Posted by Michael Finkelstein | February 24th, 2013
Despite our wishes to the contrary, we are reminded daily that winter remains in full swing; and although the promise of spring is somewhat near, it hovers over the horizon, still out of reach. And, the names for final full moon of winter reflect the facts. Indeed, deep into the season, hardship was common: Trapper’s Moon, Moon When Trees Pop,Moon of Ice, Bony Moon, Snow Moon and Storm Moon all reflect winter’s gloom. The Little Famine Moon and Hunger Moon reveal the seriousness of our condition.
Yet, although it has been quite the winter so far for us, I can’t help but sense the rising hope in everyone around me as the season rounds out. Considering the harsh, stormy and icy conditions it bestowed, there’s a resounding feeling of our having “weathered the storm,” so to speak; that these harsh elements have generated a strength that has been conveyed to us that will help satisfy our hunger for more…for something different; for rebirth and renewal.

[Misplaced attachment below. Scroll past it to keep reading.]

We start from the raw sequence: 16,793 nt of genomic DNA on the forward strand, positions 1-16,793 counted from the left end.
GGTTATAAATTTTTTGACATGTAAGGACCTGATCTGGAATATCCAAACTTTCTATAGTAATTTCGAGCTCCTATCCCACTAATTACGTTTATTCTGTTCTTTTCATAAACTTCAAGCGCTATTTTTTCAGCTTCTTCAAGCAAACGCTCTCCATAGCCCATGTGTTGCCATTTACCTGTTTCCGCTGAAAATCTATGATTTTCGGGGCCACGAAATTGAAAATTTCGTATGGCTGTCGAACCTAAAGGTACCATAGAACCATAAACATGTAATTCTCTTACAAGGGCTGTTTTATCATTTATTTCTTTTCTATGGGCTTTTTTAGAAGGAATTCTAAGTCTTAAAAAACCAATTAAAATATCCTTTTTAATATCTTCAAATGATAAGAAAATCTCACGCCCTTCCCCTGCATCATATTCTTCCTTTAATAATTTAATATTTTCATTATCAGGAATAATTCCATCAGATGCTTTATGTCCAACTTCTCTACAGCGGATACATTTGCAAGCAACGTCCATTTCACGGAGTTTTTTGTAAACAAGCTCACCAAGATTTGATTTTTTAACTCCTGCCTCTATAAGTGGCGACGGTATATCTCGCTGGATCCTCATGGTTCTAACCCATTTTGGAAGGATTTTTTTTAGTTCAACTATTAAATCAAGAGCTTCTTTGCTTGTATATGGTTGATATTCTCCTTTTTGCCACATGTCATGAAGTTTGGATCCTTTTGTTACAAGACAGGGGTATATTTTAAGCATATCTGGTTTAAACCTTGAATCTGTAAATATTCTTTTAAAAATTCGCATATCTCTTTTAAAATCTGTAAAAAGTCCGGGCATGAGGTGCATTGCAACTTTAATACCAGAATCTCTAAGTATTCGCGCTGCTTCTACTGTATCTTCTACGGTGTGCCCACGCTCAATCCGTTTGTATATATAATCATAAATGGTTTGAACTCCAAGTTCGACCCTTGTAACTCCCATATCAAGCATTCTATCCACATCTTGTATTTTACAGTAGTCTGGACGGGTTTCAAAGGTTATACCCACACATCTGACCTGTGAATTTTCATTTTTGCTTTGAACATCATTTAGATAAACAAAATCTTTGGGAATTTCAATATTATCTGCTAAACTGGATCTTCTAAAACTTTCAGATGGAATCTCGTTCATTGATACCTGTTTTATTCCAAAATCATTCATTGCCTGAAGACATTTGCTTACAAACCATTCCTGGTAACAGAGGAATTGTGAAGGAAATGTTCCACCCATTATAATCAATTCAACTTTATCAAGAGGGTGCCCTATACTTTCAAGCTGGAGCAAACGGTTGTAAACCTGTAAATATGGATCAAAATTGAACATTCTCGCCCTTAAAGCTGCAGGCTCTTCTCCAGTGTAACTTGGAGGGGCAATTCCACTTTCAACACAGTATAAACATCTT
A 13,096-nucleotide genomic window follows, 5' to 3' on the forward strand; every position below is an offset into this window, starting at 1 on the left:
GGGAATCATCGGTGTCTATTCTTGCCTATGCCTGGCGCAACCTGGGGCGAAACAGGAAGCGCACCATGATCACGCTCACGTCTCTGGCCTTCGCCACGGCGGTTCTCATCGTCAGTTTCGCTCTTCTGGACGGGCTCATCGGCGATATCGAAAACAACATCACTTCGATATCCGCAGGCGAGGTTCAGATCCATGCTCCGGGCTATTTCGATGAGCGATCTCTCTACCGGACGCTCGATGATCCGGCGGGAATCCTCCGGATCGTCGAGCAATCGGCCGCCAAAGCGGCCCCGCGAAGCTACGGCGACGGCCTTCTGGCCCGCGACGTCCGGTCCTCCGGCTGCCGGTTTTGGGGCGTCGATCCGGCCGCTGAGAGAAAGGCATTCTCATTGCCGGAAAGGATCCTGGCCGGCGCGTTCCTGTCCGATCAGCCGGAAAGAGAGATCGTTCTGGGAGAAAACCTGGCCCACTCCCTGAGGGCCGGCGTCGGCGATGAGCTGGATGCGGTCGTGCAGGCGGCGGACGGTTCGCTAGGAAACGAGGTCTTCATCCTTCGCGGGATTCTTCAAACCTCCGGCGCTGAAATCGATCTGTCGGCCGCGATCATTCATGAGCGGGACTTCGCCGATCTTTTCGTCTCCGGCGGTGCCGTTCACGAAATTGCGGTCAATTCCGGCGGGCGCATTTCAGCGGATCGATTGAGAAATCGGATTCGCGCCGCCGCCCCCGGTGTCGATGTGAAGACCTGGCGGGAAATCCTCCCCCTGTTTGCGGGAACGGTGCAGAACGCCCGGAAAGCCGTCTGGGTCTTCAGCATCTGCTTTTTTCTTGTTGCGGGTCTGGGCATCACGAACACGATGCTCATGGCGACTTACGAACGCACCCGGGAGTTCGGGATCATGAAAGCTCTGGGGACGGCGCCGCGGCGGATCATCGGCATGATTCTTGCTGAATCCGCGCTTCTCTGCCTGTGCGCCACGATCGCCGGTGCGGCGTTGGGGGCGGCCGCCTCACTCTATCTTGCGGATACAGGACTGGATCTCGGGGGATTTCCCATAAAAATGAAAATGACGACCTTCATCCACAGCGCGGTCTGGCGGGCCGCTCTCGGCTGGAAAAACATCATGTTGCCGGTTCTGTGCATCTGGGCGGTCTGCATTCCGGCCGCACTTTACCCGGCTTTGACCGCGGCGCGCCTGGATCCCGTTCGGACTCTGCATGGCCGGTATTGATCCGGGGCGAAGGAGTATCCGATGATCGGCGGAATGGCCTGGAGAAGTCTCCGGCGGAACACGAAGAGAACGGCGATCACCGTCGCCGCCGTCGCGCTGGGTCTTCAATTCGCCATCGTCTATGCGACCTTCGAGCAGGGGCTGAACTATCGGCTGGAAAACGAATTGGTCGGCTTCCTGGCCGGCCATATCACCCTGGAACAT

In that regard, it’s rather interesting to analyze the word hunger, specifically as it is used in the western world, focused so much on the physical dimension of the word, as with life itself. Indeed, the epidemic of obesity indicates that our hunger is not physical at all. The concept of hunger then broadens to define a state that includes the emotional and spiritual deprivation that exists in our society. Though we live in one of the wealthiest, most thriving nations in the world, where the majority of us have an overabundance of possessions, food supply and anything we could ever imagine at our fingertips, we seem to be suffering from anorexia of the spirit. Now, as the full Hunger Moon rises we are asked to take notice. What are we hungry for today?
Join me in the process of feeding our souls.